Extension 22 includes slot 24 which preferably consists of a series of communicating small vertical “h” slots for example subordinate slots a, b and c as seen in FIG. 6. As extension 22 is rectangularly shaped, a pair of identical slots 24 are opposingly positioned on each side of extension 22. Subordinate slots a, b and c in combination with pin 23 act as stops for shaft 21 by receiving cylindrical steel pin 23 therein as seen in FIG. 6 showing pin 23 in subordinate slot b. Upon sliding shaft 21 into extension 22 terminal end 27 will come to rest upon pin 23 as shown in FIG. 8. As would be understood, by lifting shaft 21 upwardly for attachment with handrail 60, steel pin 23 can be placed into the proper subordinate slot a, b or c along slots 24 on each side of extension 22 to accommodate the height required for shaft 21. For example, if shaft 21 needs to be longer to properly engage handrail 60, then subordinate slot a would be used. If shaft 21 requires a shorter length either subordinate slot b or c could be employed and pin 23 accordingly positioned. The terminal end 27 of shaft 21 as shown in FIG. 6 will then rest on properly placed pin 23 as seen in FIG. 9. Thereafter shoe 26 is slid downwardly along shaft 21 until it reaches tread 102, set screw 19 is tightened and after properly affixing the top of shaft 21 to handrail 60, the installation or retrofitting of baluster 20 is completed. Shoe 26 conceals extension 22 for aesthetic purposes. FIGS. 6-9 show generally the sequence of steps for the method of installation of baluster 20 which as would be understood, the steps can be performed in reverse order for baluster removal or further length adjustment as required.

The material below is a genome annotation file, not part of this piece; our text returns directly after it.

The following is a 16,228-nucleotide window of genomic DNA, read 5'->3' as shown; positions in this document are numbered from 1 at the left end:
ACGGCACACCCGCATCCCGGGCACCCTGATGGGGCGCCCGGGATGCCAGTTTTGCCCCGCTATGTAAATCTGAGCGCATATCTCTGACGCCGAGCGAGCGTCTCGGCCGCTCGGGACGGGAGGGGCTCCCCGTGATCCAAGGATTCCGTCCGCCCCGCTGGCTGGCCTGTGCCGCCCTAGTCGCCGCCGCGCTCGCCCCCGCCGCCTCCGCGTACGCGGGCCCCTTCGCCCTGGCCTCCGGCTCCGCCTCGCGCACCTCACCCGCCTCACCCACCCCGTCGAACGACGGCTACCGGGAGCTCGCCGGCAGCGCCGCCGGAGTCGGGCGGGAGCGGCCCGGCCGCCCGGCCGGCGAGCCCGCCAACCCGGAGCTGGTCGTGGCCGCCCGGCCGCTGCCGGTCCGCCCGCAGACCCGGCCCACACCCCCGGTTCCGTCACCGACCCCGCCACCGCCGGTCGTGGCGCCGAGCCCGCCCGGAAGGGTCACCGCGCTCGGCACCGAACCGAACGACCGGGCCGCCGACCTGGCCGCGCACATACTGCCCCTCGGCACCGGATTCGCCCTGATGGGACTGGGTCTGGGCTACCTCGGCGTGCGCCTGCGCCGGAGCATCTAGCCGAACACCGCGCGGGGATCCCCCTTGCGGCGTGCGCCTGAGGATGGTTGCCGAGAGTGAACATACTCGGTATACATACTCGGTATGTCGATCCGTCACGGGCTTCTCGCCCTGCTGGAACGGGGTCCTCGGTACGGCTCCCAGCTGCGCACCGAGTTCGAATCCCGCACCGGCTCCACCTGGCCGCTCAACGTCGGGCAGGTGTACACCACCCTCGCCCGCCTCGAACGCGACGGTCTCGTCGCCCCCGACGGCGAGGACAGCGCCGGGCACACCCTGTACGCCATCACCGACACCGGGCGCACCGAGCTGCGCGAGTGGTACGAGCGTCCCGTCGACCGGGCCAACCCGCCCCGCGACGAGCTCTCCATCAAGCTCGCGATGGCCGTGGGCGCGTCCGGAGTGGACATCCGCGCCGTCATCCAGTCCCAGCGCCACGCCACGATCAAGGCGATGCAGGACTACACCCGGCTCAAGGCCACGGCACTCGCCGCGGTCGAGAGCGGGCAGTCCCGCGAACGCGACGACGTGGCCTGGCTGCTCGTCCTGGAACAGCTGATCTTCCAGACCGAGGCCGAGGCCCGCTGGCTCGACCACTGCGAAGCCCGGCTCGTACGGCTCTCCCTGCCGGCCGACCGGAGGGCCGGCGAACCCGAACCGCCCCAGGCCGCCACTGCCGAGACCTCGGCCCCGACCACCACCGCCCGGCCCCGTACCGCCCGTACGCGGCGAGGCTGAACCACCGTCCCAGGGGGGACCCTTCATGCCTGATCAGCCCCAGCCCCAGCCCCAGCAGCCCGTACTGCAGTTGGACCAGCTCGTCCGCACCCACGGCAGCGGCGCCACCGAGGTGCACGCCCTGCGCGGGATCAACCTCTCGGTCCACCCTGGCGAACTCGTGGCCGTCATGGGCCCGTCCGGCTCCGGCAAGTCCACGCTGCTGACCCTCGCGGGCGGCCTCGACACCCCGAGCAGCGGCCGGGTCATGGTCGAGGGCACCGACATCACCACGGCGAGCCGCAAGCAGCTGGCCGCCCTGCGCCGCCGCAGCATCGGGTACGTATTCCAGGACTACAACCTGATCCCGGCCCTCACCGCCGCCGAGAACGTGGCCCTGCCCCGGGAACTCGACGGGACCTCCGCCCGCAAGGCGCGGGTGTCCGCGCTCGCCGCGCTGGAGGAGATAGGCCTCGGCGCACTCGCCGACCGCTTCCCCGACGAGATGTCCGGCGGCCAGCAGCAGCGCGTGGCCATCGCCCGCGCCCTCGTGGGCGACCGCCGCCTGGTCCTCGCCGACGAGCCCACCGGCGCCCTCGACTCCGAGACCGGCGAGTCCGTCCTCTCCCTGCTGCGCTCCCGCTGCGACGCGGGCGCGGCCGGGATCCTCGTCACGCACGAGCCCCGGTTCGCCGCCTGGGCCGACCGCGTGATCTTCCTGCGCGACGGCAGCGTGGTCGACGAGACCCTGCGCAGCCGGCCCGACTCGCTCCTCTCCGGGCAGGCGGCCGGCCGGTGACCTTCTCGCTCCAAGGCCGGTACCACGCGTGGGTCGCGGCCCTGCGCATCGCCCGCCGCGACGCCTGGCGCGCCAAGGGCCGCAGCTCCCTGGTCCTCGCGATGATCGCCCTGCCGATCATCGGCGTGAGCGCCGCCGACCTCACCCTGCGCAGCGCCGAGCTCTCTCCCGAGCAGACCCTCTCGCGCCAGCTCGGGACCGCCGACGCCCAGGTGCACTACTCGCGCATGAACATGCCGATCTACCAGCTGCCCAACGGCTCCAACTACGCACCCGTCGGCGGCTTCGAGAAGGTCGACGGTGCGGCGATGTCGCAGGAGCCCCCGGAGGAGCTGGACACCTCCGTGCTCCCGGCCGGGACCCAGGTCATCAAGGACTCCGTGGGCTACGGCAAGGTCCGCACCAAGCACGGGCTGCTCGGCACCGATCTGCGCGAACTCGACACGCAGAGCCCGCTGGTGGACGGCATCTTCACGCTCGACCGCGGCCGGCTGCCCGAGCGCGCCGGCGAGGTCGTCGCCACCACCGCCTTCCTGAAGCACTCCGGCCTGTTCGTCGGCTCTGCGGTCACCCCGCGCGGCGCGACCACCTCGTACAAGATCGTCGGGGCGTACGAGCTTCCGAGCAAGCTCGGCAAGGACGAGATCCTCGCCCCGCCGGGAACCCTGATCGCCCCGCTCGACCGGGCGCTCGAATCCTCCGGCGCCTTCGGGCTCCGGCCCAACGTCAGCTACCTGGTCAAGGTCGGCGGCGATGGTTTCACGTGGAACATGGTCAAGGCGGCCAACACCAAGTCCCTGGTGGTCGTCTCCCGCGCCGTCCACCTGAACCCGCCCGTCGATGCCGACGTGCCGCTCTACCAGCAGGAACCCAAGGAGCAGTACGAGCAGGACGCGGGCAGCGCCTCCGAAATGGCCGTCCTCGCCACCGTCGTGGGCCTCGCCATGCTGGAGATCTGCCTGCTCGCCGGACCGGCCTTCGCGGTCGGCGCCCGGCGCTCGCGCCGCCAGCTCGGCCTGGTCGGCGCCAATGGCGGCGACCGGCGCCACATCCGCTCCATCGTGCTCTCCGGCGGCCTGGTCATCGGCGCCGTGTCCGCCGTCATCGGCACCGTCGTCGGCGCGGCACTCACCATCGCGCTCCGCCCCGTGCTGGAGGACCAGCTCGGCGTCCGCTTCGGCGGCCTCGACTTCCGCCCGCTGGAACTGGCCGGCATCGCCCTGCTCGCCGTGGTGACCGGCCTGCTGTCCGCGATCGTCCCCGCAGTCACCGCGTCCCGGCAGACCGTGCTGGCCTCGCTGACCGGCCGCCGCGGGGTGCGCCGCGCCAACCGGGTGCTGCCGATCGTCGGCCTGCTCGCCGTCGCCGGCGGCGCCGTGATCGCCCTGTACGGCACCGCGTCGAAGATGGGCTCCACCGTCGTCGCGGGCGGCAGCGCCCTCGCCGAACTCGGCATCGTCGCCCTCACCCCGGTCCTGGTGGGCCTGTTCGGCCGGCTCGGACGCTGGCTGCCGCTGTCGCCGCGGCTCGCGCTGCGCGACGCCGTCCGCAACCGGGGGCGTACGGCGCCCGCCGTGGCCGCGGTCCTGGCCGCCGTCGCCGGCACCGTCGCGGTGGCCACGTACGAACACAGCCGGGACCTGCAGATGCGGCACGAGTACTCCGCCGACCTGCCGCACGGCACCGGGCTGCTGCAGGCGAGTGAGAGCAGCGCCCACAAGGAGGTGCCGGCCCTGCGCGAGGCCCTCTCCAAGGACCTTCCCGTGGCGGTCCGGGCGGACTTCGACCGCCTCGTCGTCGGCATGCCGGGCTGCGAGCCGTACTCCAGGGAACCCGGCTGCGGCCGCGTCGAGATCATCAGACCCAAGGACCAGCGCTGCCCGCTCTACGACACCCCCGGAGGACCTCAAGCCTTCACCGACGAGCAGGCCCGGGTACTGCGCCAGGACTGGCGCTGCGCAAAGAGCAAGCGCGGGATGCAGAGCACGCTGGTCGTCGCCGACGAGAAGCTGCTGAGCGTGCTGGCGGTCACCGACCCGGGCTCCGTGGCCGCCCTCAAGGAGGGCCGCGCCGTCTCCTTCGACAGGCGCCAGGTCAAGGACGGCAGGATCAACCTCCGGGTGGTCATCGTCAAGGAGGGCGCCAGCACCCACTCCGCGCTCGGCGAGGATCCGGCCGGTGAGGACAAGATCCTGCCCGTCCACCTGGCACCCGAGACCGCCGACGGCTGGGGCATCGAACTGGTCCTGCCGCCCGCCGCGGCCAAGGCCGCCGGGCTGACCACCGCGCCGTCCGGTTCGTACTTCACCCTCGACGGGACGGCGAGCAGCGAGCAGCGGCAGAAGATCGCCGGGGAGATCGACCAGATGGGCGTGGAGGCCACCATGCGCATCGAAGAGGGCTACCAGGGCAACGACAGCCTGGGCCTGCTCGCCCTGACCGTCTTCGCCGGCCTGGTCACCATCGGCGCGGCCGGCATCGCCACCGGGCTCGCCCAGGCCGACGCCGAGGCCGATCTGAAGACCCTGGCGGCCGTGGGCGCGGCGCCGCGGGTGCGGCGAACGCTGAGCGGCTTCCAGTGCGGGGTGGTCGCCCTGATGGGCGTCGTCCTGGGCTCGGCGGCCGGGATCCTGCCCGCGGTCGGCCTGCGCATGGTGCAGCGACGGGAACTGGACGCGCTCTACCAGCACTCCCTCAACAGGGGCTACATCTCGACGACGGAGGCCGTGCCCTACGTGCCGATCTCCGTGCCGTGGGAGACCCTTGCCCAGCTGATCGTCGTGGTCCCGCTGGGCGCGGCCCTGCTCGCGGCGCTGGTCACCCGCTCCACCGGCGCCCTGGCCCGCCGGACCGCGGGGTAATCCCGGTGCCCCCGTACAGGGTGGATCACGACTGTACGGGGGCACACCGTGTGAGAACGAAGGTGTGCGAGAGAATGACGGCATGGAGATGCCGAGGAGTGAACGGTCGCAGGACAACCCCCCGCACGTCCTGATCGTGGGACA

In FIGS. 10-13 a second alternate baluster 30 is shown with shaft 31, extension 32 and shoe 14. As seen, rectangular extension 32 is hollow to accept shaft 31 in any of a variety of positions as adjustable along extension 32. Extension 32 has a series of three opposing sets of allen retainers 33. Only one (1) threaded retainer is required. Threaded anchor 25 can be tightened into stair tread 102 as shown in FIG. 11 and then by sliding shaft 31 to a suitable height as also seen, allen retainers 33 can then be tightened into shaft 31 at the desired height as seen in FIG. 12. Thereafter shoe 14 can be slid downwardly onto stair tread 102 and screw 36 tightened to maintain shaft 31 in a stable, desired location as seen in FIG. 13.